Before that I went to the Palais Wilson (the place where the UN CRC reviews are held) to collect my pass for the review sessions, and I immediately felt more thrilled about the review on Thursday. It really must be the rainbow lanyard and big Sayoni badge I had close to my heart (literally), and maybe the fact that things just somehow feel more real when you have your face printed on a plastic card with a QR code on it (haha). I also decided to pay the Broken Chair a visit (Jean told me it's a must!) and went for a guided tour in the Palais des Nations (the UN office in Geneva).
If you don't already know about the symbolism and history of the Broken Chair, here's a good place to start reading (https://www.hi-us.org/so_what_is_the_broken_chair). Notwithstanding the large crowds and countless people struggling to take selfies and photos without wanting stranger/s to unintentionally be part of the photo with them (an actual skill but also an impossibility), I stood there for a good five minutes (while trying not to be in anyone's photo, of course!) thinking about why and what I work so hard almost every day, and how very important this trip to Geneva is for not me, but all LGBTQ+ children and youths in Singapore. As someone who works with and tends to the concerns of some of the queer youths in Singapore (we have a group for those under-18s in The Bi+ Collective!), my heart breaks (and had broken) many times whenever these young kids come to me with narratives of discrimination, bullying, abuse, harassment and family violence. Many resonate with my own experiences growing up queer, and I often struggle with these narratives because there really is only that much I can do (most of it I can't do). This report that Sayoni (especially Mandy!) had led and I had helped work on really means a lot to some of these LGBTQ+ youths and children, it gave them a voice (which of course, we all know is non-existent in many spheres and spaces) and being able to try my best to help bring those voices to the UN CRC is almost surreal, yet at the same time, the most real? Whether or not the State is willing to address the extremely neglected and overlooked (but immensely serious) issues of LGBTQ+ children, the fact that this report exists and we were able to submit it to the UN CRC and how I am here in Geneva right now is a step forward in the discussion (even if it's just a tiny one!), and I see a little light at the end of a very very long and dark tunnel.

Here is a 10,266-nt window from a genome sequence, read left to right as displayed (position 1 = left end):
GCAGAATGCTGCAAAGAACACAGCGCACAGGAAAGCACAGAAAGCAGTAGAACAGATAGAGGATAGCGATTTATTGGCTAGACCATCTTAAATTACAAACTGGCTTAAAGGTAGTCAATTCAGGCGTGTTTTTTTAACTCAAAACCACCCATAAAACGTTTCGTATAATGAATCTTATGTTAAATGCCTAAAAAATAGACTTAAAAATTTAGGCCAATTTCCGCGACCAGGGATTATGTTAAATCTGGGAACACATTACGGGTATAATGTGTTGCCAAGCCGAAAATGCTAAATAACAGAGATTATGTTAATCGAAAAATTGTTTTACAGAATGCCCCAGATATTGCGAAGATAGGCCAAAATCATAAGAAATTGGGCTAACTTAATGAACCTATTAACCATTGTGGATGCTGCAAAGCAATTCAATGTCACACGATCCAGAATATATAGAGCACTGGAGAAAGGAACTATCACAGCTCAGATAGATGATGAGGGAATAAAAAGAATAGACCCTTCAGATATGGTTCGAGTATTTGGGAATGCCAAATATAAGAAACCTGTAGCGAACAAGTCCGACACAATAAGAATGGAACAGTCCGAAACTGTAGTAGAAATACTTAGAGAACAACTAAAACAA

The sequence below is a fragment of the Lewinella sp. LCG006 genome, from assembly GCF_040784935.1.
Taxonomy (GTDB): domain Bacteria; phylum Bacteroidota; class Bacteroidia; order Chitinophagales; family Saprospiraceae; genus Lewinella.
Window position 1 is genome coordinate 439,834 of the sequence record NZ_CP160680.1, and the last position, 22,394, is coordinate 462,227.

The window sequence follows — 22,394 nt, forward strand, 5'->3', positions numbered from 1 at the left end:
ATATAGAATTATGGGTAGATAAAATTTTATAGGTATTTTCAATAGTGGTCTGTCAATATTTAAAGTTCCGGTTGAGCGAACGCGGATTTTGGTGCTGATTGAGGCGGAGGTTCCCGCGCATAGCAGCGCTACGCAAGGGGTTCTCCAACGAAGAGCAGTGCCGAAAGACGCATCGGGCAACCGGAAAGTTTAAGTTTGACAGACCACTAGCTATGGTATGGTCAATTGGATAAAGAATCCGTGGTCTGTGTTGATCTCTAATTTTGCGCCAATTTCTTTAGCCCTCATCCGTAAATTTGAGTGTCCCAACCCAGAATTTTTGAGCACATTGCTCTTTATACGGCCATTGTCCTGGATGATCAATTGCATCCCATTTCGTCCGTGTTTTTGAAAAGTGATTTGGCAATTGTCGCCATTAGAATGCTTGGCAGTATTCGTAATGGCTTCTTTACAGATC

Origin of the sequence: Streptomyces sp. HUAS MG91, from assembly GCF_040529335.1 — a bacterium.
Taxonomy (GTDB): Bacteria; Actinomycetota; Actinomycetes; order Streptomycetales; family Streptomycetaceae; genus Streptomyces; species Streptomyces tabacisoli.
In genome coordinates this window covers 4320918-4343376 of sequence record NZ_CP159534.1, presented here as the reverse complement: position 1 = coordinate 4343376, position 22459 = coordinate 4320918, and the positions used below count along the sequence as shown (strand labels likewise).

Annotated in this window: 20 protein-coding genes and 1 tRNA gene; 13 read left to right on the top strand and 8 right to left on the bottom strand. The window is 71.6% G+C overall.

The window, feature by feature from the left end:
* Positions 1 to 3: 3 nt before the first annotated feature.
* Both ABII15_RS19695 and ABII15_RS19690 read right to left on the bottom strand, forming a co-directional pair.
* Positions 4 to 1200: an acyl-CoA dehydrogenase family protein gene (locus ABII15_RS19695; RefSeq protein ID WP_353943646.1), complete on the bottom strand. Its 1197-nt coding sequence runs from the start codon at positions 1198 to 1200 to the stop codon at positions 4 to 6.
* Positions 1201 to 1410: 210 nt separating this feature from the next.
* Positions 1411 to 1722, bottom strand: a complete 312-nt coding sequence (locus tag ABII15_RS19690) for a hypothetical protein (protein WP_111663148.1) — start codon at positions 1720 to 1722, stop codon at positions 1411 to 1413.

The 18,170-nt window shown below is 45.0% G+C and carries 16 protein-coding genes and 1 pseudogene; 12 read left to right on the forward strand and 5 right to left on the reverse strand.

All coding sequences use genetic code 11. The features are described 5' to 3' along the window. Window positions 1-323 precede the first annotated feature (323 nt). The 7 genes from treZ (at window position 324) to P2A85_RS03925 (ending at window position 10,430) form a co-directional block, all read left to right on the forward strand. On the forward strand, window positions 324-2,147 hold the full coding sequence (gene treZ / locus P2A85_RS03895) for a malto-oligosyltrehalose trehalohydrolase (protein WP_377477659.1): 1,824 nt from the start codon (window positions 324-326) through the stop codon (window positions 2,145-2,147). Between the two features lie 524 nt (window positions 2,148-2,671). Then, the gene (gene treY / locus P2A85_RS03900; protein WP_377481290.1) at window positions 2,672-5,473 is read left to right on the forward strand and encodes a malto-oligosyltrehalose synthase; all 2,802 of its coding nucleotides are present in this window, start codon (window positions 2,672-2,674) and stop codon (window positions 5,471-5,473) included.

After doing a lot of intense thinking (as you can probably tell), I took the chance to tour the UN office in Geneva, and it was a pretty great experience! Here are some photos (and I do highly recommend it if you ever find yourself in Geneva).
The Malta CRC review was perhaps the most eye-opening moment of the trip so far! I never knew much about Malta, but not even 10 minutes into giving a general overview of child's rights in Malta, the Maltese State representative already spoke about trans, intersex children as well as non-discrimination of diverse gender identity expressions of children. She also mentioned progressive family structures and gave a mention to increasing numbers of families with same-sex parents! I was very pleasantly surprised, as you would imagine, because I never could envision the same words coming out from the mouth of a State representative from Singapore. I decided to do a little more research on Malta and found out that they are actually rather progressive in terms of LGBTQ+ rights in Europe (read more here) and I could not have been more inspired by their conversations and topics of discussion. I will attempt to do a comparison between some central themes that come up in the reviews between Malta and Singapore once the review for Singapore is over because I think that might be interesting to look at! Of course, I know that these words might not match reality (which is unfortunately the case most times), but the very fact that the Maltese government even recognises LGBTQ+ and intersex children and puts in effort in trying to engage with queer groups and organisations to come up with policies specifically targeted at helping the community really touched my heart in many, many ways!
I was also thrilled and happy to hear one member of the committee (her name is Velina Todorova) who brought up questions about anti-discrimination and intersex children’s rights. I managed to speak to Velina during the break and she said she will try her best to bring up some of our concerns in the report. We can only cross our fingers and hope that she will! There is much anxiety in my restless self today (and every day to be honest), but also full of hope and joy learning more about Malta and hearing from Velina.